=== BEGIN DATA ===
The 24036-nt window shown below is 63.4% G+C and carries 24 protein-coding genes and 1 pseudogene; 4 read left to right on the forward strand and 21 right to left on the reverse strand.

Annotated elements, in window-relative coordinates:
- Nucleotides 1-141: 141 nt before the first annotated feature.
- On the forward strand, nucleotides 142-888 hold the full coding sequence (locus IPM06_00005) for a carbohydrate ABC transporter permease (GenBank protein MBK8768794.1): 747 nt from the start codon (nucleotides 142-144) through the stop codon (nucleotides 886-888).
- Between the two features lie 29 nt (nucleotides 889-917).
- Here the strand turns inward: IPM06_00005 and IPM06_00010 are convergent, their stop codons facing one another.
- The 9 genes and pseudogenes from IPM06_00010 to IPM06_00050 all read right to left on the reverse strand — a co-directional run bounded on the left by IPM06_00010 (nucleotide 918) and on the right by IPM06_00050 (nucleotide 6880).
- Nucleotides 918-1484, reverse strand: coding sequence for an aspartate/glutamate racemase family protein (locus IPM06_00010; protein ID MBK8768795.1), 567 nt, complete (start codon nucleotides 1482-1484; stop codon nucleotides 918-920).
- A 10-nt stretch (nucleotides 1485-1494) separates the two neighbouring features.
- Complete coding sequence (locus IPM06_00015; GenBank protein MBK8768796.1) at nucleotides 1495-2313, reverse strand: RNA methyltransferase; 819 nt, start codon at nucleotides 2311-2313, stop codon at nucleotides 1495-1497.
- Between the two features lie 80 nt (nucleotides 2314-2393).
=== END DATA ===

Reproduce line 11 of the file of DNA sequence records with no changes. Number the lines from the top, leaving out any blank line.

- Between the two features lie 80 nt (nucleotides 2314-2393).